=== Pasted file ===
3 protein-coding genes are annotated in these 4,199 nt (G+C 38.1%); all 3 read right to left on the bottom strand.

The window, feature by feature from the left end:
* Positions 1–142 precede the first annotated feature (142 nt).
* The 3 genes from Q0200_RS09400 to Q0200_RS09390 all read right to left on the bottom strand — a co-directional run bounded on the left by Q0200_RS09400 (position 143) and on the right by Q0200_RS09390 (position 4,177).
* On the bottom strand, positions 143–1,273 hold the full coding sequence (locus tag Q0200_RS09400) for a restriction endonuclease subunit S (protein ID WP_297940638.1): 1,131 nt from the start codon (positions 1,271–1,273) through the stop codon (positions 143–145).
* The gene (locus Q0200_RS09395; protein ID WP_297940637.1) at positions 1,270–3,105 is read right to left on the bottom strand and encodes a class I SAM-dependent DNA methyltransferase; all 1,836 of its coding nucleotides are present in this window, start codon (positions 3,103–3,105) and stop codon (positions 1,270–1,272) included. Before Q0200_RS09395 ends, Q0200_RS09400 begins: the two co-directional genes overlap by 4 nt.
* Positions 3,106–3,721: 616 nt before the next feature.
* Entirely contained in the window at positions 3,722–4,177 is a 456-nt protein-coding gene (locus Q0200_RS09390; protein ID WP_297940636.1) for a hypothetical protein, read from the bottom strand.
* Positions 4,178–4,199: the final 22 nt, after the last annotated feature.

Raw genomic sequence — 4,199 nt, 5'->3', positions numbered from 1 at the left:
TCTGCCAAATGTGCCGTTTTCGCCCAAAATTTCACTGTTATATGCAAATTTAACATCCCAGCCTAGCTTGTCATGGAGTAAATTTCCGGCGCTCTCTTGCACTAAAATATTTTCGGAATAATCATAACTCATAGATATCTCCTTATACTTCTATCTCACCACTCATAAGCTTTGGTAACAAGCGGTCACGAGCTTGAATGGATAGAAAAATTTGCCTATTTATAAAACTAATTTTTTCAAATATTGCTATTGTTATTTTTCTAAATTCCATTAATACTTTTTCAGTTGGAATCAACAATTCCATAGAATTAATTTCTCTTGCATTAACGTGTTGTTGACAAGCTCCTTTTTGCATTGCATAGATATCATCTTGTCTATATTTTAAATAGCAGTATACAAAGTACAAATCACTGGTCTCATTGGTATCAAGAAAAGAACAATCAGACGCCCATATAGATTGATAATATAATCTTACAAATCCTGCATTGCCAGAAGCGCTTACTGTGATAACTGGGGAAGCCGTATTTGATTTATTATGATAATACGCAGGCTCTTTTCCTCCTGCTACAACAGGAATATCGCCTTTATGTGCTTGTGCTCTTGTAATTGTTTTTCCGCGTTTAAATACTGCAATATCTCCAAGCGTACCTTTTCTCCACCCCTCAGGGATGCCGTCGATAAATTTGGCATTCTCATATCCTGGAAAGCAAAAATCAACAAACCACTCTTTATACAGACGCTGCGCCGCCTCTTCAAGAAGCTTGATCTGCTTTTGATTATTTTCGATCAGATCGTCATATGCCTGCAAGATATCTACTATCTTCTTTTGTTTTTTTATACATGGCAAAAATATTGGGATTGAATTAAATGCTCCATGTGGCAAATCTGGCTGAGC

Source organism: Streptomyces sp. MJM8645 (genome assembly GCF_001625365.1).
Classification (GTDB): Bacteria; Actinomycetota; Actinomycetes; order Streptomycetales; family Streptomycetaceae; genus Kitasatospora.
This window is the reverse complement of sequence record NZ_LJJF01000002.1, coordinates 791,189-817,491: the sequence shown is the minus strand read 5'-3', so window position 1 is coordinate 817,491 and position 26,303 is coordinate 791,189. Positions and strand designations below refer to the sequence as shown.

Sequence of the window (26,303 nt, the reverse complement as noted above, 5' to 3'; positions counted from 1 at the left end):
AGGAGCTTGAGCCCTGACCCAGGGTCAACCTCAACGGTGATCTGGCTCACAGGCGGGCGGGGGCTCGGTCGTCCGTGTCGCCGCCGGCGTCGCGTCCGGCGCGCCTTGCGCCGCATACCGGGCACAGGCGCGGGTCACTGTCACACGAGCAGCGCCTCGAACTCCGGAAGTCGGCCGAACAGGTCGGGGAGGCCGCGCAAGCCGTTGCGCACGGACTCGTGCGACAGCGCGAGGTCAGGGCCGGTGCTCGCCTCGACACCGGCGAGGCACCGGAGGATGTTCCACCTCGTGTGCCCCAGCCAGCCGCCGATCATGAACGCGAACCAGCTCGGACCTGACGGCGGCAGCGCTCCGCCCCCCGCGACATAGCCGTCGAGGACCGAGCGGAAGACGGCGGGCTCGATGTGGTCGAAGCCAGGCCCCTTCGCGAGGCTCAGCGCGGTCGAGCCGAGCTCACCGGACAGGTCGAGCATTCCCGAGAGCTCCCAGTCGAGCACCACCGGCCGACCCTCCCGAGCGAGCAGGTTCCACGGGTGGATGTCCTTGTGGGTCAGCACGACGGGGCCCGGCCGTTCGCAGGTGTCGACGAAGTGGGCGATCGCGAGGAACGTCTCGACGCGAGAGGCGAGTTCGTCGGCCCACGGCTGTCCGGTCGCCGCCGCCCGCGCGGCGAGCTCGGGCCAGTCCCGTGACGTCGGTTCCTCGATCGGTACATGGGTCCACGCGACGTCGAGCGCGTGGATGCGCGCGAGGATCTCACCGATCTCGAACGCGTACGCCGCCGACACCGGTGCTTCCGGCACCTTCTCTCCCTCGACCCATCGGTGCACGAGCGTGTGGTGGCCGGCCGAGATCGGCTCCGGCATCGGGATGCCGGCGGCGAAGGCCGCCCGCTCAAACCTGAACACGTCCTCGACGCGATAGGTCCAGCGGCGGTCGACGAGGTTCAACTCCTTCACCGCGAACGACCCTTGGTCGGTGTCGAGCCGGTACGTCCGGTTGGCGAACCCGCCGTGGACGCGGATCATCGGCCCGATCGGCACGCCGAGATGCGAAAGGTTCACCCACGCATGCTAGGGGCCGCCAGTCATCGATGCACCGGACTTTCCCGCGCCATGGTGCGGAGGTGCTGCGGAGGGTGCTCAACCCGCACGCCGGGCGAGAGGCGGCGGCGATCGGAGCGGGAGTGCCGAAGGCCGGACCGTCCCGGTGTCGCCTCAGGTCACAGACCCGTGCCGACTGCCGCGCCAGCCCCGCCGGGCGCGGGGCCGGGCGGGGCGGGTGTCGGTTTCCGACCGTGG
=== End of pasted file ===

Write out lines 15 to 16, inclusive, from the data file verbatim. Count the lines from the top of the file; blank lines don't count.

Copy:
Sequence of the window (26,303 nt, the reverse complement as noted above, 5' to 3'; positions counted from 1 at the left end):
AGGAGCTTGAGCCCTGACCCAGGGTCAACCTCAACGGTGATCTGGCTCACAGGCGGGCGGGGGCTCGGTCGTCCGTGTCGCCGCCGGCGTCGCGTCCGGCGCGCCTTGCGCCGCATACCGGGCACAGGCGCGGGTCACTGTCACACGAGCAGCGCCTCGAACTCCGGAAGTCGGCCGAACAGGTCGGGGAGGCCGCGCAAGCCGTTGCGCACGGACTCGTGCGACAGCGCGAGGTCAGGGCCGGTGCTCGCCTCGACACCGGCGAGGCACCGGAGGATGTTCCACCTCGTGTGCCCCAGCCAGCCGCCGATCATGAACGCGAACCAGCTCGGACCTGACGGCGGCAGCGCTCCGCCCCCCGCGACATAGCCGTCGAGGACCGAGCGGAAGACGGCGGGCTCGATGTGGTCGAAGCCAGGCCCCTTCGCGAGGCTCAGCGCGGTCGAGCCGAGCTCACCGGACAGGTCGAGCATTCCCGAGAGCTCCCAGTCGAGCACCACCGGCCGACCCTCCCGAGCGAGCAGGTTCCACGGGTGGATGTCCTTGTGGGTCAGCACGACGGGGCCCGGCCGTTCGCAGGTGTCGACGAAGTGGGCGATCGCGAGGAACGTCTCGACGCGAGAGGCGAGTTCGTCGGCCCACGGCTGTCCGGTCGCCGCCGCCCGCGCGGCGAGCTCGGGCCAGTCCCGTGACGTCGGTTCCTCGATCGGTACATGGGTCCACGCGACGTCGAGCGCGTGGATGCGCGCGAGGATCTCACCGATCTCGAACGCGTACGCCGCCGACACCGGTGCTTCCGGCACCTTCTCTCCCTCGACCCATCGGTGCACGAGCGTGTGGTGGCCGGCCGAGATCGGCTCCGGCATCGGGATGCCGGCGGCGAAGGCCGCCCGCTCAAACCTGAACACGTCCTCGACGCGATAGGTCCAGCGGCGGTCGACGAGGTTCAACTCCTTCACCGCGAACGACCCTTGGTCGGTGTCGAGCCGGTACGTCCGGTTGGCGAACCCGCCGTGGACGCGGATCATCGGCCCGATCGGCACGCCGAGATGCGAAAGGTTCACCCACGCATGCTAGGGGCCGCCAGTCATCGATGCACCGGACTTTCCCGCGCCATGGTGCGGAGGTGCTGCGGAGGGTGCTCAACCCGCACGCCGGGCGAGAGGCGGCGGCGATCGGAGCGGGAGTGCCGAAGGCCGGACCGTCCCGGTGTCGCCTCAGGTCACAGACCCGTGCCGACTGCCGCGCCAGCCCCGCCGGGCGCGGGGCCGGGCGGGGCGGGTGTCGGTTTCCGACCGTGG